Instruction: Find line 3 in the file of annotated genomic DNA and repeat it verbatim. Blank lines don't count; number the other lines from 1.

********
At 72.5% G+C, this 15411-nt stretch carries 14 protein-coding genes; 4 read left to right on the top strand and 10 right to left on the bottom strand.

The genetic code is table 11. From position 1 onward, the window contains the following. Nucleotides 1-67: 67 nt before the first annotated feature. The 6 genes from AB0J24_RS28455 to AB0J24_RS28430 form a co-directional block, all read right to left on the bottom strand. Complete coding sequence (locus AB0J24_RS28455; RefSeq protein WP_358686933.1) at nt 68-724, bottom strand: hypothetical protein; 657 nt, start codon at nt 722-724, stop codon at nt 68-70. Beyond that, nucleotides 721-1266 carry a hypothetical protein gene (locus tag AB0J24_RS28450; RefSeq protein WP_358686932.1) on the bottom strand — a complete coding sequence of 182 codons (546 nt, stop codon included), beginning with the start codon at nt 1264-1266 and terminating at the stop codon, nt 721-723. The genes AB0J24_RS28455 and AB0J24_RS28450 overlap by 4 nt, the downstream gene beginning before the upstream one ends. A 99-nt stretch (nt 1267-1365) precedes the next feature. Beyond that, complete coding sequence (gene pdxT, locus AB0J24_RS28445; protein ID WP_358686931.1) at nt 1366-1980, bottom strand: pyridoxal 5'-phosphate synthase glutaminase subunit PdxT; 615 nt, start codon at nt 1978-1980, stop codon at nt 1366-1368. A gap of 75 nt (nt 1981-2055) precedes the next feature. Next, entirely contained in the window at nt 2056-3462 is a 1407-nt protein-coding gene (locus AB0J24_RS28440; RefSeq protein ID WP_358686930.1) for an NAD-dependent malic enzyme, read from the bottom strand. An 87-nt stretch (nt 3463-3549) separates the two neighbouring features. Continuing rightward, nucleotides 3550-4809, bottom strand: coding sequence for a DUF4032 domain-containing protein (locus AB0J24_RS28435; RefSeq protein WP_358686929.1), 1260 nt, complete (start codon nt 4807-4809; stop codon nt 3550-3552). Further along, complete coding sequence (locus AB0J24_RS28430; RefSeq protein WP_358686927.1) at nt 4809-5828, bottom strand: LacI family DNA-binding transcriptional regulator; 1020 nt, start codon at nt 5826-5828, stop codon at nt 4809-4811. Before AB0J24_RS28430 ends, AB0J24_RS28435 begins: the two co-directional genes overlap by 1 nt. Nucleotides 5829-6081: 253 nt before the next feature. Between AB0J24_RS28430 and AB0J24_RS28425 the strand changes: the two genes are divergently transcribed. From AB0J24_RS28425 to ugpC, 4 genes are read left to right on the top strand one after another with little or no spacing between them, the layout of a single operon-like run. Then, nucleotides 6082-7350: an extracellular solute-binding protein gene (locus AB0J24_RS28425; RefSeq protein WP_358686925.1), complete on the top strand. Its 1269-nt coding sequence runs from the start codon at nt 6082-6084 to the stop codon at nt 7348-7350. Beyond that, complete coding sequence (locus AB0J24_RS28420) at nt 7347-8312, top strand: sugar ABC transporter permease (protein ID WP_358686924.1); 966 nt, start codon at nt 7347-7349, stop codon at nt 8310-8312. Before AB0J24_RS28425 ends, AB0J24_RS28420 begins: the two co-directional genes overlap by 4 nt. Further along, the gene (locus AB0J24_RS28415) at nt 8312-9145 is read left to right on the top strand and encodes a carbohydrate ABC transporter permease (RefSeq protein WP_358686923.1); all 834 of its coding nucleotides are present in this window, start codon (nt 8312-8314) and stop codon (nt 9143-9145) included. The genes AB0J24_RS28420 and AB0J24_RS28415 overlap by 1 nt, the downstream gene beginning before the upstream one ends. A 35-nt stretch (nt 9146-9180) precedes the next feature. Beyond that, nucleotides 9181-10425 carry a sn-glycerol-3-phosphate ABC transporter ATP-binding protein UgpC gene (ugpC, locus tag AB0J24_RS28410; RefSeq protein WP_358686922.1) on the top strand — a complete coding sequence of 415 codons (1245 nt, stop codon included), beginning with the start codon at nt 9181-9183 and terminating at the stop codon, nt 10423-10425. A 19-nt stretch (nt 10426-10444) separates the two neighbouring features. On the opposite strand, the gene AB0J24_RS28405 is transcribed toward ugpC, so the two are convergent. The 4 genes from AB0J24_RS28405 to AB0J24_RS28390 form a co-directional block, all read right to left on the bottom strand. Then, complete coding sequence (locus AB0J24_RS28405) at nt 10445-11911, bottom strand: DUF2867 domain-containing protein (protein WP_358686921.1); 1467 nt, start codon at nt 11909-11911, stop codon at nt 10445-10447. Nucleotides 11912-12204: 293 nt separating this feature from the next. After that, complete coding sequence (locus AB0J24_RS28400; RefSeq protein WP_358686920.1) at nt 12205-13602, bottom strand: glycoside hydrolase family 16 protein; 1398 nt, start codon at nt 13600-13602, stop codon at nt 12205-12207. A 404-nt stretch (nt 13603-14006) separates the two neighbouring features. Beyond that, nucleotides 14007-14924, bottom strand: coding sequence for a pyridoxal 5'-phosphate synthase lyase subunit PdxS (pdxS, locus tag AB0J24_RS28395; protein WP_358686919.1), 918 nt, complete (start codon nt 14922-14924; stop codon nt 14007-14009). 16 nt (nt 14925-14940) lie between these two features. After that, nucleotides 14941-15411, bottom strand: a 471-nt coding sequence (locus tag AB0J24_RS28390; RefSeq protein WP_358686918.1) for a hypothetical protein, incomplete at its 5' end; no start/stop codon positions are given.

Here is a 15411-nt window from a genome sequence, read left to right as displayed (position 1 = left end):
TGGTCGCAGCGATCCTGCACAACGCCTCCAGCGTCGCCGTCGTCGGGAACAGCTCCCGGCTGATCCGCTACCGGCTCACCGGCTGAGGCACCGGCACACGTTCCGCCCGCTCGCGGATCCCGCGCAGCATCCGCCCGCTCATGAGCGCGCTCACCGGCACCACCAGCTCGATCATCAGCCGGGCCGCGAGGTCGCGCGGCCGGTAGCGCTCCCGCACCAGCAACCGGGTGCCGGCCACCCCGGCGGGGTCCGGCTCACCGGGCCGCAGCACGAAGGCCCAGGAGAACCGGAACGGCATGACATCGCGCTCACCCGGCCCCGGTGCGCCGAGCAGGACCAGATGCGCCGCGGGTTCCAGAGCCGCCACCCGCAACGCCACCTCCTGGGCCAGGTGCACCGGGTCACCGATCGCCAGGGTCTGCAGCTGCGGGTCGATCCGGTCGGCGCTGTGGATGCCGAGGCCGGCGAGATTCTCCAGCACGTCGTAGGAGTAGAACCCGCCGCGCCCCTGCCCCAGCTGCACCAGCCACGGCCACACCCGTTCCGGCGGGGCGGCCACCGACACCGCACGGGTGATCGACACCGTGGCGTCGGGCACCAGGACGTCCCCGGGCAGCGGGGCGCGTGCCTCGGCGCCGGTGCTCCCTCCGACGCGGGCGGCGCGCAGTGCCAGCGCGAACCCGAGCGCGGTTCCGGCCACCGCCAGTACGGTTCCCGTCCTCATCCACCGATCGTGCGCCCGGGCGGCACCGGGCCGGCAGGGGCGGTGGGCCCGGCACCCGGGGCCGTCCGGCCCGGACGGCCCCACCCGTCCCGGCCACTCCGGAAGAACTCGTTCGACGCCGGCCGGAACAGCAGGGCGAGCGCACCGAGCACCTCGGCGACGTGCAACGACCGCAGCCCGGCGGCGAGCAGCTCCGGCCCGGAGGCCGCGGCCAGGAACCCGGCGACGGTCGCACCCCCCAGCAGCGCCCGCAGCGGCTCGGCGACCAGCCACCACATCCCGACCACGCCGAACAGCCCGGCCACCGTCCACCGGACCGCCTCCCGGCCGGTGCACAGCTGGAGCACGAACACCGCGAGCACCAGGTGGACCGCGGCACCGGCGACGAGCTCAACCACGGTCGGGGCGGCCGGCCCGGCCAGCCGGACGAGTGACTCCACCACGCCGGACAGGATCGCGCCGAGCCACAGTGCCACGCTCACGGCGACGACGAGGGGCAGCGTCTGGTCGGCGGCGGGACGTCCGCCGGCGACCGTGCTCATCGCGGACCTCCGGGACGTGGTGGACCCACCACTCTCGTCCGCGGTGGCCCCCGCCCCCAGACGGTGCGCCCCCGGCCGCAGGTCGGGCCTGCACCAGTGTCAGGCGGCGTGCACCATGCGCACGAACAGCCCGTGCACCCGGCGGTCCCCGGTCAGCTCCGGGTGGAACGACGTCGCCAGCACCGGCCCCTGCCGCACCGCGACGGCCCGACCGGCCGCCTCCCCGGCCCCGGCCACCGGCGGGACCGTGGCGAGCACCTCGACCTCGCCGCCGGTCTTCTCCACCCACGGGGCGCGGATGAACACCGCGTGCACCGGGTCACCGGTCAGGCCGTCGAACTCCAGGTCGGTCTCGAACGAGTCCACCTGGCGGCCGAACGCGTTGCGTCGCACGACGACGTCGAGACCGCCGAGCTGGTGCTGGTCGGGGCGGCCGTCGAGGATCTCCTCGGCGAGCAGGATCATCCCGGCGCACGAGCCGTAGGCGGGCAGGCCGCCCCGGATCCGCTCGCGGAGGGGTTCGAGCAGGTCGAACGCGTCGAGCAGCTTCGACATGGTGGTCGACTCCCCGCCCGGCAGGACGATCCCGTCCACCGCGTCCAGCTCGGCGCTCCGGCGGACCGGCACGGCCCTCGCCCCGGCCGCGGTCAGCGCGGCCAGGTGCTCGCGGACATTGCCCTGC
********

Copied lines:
Here is a 15411-nt window from a genome sequence, read left to right as displayed (position 1 = left end):